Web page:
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Medicare FAQ
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Introduction. Medicare is the Federal health insurance program for Americans age 65 and older and for certain disabled Americans. If you are eligible for Social Security or Railroad Retirement benefits and are age 65, you and your spouse automatically qualify for Medicare.

Medicare has two parts: hospital insurance, known as Part A, and supplementary medical insurance, known as Part B, which provides payments for doctors and related services and supplies ordered by the doctor. If you are eligible for Medicare, Part A is free, but you must pay a premium for Part B.

Medicare will pay for many of your health care expenses, but not all of them. In particular, Medicare does not cover most nursing home care, long-term care services in the home, or prescription drugs. There are also special rules on when Medicare pays your bills that apply if you have employer group health insurance coverage through your own job or the employment of a spouse.

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Medicare usually operates on a fee-for-service basis. HMOs and similar forms of prepaid health care plans are now available to Medicare enrollees in some locations. The best source of information on the Medicare program is the Medicare Handbook. This booklet explains how the Medicare program works and what your benefits are. To order a free copy, write to: Health Care Financing Administration, Publications, N1-26-27, 7500 Security Blvd., Baltimore, MD 21244-1850. You also can contact your local Social Security office for information. Medicare is a federal program that provides health insurance to retired individuals, regardless of their medical condition. Below are some basic facts about Medicare you should know.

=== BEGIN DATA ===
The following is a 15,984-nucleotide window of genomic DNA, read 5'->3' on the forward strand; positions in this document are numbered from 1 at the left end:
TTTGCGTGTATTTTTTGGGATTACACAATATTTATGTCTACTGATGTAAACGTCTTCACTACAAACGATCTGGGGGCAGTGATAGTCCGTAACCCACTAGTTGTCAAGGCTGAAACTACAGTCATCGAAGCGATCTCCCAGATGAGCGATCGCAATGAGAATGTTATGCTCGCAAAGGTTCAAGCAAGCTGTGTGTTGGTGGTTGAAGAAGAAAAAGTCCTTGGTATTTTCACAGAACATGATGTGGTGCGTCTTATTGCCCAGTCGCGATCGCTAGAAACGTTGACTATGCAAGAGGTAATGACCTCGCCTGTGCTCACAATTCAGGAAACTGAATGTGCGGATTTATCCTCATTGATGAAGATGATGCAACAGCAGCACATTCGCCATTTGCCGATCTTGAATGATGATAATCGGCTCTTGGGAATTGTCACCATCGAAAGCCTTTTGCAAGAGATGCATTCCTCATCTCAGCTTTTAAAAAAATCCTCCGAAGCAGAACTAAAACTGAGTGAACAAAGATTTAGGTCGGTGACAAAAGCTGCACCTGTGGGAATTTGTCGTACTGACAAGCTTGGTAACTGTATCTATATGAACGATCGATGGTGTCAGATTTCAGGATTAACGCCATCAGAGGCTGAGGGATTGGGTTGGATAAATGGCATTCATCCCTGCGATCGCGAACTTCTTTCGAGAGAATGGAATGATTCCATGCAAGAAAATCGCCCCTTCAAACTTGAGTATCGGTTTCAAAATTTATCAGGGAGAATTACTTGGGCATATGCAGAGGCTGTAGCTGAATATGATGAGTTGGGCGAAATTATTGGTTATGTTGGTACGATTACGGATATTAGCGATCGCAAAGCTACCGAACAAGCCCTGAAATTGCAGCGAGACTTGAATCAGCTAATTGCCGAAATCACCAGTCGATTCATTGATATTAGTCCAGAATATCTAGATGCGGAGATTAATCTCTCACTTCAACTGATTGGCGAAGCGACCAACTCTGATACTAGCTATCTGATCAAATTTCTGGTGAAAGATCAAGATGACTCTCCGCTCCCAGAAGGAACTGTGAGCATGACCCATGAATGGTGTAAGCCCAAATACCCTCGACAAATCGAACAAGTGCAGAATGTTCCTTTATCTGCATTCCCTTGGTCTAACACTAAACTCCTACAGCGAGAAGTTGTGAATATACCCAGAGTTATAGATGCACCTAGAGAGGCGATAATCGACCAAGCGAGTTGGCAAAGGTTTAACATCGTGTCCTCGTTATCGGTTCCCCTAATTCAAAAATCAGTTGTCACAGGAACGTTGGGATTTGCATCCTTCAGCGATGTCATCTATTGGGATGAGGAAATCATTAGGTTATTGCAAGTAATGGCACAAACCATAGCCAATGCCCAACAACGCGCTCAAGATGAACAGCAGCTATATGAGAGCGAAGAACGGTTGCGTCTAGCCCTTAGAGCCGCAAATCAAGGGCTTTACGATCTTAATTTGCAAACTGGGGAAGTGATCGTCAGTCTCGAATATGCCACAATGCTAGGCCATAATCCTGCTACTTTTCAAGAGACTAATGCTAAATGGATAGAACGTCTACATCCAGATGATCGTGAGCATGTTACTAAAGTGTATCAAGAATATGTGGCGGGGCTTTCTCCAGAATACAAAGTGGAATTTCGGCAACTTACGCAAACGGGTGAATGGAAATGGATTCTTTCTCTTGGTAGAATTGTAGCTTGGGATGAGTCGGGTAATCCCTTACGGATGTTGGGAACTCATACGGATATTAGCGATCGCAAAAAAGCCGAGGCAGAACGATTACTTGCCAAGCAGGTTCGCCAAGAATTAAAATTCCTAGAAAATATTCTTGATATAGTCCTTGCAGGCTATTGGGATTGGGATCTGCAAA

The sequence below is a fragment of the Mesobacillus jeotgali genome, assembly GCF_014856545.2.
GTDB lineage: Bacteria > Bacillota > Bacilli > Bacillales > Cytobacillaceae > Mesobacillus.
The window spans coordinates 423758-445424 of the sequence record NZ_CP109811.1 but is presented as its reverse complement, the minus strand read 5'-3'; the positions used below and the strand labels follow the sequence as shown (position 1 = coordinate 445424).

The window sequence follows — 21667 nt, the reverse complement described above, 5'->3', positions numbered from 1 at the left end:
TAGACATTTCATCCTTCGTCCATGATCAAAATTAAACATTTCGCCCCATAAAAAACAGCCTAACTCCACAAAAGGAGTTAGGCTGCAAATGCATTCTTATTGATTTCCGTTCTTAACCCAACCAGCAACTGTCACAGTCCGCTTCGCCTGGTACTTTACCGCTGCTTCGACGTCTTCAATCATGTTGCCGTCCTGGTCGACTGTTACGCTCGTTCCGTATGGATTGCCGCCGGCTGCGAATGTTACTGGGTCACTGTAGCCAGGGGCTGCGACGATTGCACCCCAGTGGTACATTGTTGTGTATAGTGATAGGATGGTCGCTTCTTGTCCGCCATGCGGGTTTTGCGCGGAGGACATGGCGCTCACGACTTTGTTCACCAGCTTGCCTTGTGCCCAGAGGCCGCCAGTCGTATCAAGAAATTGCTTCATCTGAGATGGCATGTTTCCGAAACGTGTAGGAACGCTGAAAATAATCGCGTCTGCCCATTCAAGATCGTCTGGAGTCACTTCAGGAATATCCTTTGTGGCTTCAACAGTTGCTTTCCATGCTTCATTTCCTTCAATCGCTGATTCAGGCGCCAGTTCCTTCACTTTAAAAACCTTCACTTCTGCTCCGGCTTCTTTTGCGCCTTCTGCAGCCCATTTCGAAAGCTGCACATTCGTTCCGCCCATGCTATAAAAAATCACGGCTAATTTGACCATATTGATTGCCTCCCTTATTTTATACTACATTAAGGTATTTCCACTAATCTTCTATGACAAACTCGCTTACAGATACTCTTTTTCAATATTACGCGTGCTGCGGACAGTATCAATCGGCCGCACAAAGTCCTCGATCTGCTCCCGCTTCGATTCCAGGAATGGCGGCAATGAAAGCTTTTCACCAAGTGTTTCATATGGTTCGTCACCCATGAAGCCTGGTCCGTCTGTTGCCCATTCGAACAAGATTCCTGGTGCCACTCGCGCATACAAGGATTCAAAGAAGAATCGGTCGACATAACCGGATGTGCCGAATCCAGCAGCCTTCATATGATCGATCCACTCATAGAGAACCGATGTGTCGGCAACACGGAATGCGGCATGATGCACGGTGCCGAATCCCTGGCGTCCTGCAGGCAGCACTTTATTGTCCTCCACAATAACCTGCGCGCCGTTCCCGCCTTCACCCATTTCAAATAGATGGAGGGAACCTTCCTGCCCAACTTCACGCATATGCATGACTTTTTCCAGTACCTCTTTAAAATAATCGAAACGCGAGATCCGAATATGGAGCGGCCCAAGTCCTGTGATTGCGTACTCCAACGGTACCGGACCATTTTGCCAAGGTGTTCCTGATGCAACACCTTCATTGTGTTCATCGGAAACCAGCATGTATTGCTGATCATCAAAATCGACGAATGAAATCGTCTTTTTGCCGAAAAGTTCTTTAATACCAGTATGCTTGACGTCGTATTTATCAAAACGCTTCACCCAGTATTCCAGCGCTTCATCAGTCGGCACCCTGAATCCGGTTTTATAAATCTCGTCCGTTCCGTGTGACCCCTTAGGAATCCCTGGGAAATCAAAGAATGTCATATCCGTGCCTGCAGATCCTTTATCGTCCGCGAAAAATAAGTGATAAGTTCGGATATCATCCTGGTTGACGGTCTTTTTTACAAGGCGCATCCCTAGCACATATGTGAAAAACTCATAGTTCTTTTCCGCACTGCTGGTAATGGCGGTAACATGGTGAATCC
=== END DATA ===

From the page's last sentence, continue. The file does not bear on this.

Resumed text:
What does Medicare cover? Medicare coverage consists of two parts--Medicare Part A (hospital insurance) and Medicare Part B (medical insurance). A third part, Medicare Part C (Medicare+Choice) is a program that allows you to choose from several types of health-care plans.

  • Medicare Part A (hospital insurance): Generally known as hospital insurance, Part A covers services associated with inpatient hospital care (i.e., the costs associated with an overnight stay in a hospital, skilled nursing facility, or psychiatric hospital, such as charges for the hospital room, meals, and nursing services). Part A also covers hospice care and home health care.
     
  • Medicare Part B (medical insurance): Generally known as medical insurance, Part B covers other medical care. Physician care--whether it was received while you were an inpatient at a hospital, at a doctor's office, or as an outpatient at a hospital or other health-care facility--is covered under Part B. Also covered are laboratory tests, physical therapy or rehabilitation services, and ambulance service.
     
  • Medicare Part C (Medicare+Choice): The 1997 Balanced Budget Act expanded the kinds of private health-care plans that may offer Medicare benefits to include managed care plans, medical savings accounts, and private fee-for-service plans. The new Medicare Part C programs are in addition to the fee-for-service options available under Medicare Parts A and B.